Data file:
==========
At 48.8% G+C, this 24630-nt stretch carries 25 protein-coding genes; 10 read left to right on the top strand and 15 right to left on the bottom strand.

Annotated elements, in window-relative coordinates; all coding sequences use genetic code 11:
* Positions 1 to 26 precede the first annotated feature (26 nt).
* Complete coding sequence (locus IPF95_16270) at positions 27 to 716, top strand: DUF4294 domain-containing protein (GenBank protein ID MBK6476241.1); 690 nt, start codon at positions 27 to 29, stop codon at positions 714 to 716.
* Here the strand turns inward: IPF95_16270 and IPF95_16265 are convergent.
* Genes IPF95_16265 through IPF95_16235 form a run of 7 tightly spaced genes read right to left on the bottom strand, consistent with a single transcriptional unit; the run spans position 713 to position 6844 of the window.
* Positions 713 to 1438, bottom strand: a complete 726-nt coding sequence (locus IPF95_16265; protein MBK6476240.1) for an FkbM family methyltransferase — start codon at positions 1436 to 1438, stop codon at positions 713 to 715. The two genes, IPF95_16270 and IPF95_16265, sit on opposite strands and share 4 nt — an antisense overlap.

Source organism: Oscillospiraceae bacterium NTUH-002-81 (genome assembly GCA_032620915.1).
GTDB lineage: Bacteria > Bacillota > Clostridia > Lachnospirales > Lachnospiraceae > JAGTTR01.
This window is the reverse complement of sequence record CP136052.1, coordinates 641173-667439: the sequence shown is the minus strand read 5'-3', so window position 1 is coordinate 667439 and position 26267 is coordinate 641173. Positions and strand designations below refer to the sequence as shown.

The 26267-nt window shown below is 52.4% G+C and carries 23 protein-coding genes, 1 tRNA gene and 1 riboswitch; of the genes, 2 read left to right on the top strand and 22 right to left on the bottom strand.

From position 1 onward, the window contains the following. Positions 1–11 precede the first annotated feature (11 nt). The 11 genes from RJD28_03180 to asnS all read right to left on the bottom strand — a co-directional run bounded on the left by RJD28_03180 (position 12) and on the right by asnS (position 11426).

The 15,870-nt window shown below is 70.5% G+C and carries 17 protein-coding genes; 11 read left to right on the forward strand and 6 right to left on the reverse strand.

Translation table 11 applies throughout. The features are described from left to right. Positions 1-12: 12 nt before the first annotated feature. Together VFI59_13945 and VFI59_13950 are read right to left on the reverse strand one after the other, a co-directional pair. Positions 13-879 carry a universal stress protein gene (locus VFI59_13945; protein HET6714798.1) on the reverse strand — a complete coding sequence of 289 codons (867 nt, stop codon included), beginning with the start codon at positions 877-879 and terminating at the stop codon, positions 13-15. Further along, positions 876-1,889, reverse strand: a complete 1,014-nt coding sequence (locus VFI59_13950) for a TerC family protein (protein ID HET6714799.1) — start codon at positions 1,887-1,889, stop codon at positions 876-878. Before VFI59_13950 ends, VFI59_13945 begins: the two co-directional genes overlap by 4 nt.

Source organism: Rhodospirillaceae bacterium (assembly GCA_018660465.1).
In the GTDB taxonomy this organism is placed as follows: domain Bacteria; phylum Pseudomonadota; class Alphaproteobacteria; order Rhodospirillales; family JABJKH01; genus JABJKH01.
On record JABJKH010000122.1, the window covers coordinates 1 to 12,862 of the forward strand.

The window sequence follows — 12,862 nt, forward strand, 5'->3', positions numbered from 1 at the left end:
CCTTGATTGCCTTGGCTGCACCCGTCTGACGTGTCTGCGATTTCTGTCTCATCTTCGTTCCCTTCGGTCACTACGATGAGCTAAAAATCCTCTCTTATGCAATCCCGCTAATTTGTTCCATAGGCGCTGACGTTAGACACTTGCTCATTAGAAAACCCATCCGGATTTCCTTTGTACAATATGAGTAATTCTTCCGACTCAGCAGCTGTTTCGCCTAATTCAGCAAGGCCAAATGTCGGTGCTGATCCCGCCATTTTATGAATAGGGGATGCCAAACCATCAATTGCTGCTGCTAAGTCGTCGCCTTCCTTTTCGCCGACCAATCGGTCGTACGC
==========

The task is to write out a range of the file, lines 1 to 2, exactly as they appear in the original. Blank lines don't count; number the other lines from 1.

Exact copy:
At 48.8% G+C, this 24630-nt stretch carries 25 protein-coding genes; 10 read left to right on the top strand and 15 right to left on the bottom strand.

Annotated elements, in window-relative coordinates; all coding sequences use genetic code 11: